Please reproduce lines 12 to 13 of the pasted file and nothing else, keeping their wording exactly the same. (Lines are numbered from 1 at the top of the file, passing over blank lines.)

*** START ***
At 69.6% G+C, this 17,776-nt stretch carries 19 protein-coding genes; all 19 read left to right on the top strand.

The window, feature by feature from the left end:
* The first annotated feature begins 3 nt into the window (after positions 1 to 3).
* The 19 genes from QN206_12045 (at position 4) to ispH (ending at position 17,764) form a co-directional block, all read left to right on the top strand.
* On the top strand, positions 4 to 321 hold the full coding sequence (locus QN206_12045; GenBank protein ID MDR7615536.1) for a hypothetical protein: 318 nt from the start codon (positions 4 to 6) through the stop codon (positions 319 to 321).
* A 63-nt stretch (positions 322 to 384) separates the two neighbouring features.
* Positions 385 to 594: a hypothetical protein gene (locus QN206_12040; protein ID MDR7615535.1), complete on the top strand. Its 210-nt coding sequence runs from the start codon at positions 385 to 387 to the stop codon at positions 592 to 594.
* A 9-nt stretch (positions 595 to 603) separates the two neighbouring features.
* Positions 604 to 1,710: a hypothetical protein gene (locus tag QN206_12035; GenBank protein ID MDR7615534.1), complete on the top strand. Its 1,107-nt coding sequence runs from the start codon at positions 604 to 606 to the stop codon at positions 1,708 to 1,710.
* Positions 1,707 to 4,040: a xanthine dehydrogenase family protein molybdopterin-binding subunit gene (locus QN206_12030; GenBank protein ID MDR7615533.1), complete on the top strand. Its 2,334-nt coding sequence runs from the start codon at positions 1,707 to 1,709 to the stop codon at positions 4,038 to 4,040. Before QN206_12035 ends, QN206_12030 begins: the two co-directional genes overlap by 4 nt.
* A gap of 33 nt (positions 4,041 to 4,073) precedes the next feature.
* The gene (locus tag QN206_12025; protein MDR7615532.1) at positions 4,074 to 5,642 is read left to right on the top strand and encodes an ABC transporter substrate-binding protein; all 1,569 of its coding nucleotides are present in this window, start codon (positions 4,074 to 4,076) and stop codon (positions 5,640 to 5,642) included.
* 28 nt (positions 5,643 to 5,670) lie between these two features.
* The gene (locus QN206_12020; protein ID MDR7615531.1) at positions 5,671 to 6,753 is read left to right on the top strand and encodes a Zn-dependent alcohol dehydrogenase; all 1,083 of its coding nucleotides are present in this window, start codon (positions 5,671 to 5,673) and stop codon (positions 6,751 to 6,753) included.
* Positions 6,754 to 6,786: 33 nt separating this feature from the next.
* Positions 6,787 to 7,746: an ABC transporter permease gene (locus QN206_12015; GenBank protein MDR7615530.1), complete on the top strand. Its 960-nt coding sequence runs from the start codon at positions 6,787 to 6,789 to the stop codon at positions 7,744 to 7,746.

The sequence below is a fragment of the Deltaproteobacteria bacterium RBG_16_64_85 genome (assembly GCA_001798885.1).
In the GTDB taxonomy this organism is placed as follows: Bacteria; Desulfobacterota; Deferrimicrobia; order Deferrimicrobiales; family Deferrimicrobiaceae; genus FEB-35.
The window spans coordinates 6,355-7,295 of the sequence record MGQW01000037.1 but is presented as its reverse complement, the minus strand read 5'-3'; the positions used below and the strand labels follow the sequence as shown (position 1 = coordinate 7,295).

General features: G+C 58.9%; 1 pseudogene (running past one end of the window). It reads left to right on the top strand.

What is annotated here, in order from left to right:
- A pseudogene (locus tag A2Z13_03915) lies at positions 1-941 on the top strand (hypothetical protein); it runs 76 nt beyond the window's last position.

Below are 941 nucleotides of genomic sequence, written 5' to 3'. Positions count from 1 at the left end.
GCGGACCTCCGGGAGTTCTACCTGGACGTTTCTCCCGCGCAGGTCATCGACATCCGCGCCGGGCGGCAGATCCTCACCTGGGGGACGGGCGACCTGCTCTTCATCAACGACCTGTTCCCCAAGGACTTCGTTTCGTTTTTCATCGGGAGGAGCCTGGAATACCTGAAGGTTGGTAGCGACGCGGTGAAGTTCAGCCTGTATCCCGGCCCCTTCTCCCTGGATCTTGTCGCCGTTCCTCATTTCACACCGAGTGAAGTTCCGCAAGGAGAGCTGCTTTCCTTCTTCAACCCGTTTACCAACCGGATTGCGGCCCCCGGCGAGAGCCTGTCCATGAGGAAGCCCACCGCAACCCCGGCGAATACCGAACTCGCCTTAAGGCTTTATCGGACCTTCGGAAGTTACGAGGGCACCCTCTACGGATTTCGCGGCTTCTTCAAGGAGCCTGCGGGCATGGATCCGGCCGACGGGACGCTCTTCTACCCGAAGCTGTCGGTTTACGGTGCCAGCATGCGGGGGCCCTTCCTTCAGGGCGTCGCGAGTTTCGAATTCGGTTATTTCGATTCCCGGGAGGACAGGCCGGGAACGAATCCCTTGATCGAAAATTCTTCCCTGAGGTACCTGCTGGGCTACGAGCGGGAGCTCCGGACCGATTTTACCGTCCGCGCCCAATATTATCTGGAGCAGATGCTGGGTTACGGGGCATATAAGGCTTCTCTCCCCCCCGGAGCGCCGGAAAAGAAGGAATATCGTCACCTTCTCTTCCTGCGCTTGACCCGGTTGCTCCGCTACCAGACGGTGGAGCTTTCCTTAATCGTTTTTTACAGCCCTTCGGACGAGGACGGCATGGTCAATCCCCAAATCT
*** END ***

* The gene (locus tag QN206_12025; protein MDR7615532.1) at positions 4,074 to 5,642 is read left to right on the top strand and encodes an ABC transporter substrate-binding protein; all 1,569 of its coding nucleotides are present in this window, start codon (positions 4,074 to 4,076) and stop codon (positions 5,640 to 5,642) included.
* 28 nt (positions 5,643 to 5,670) lie between these two features.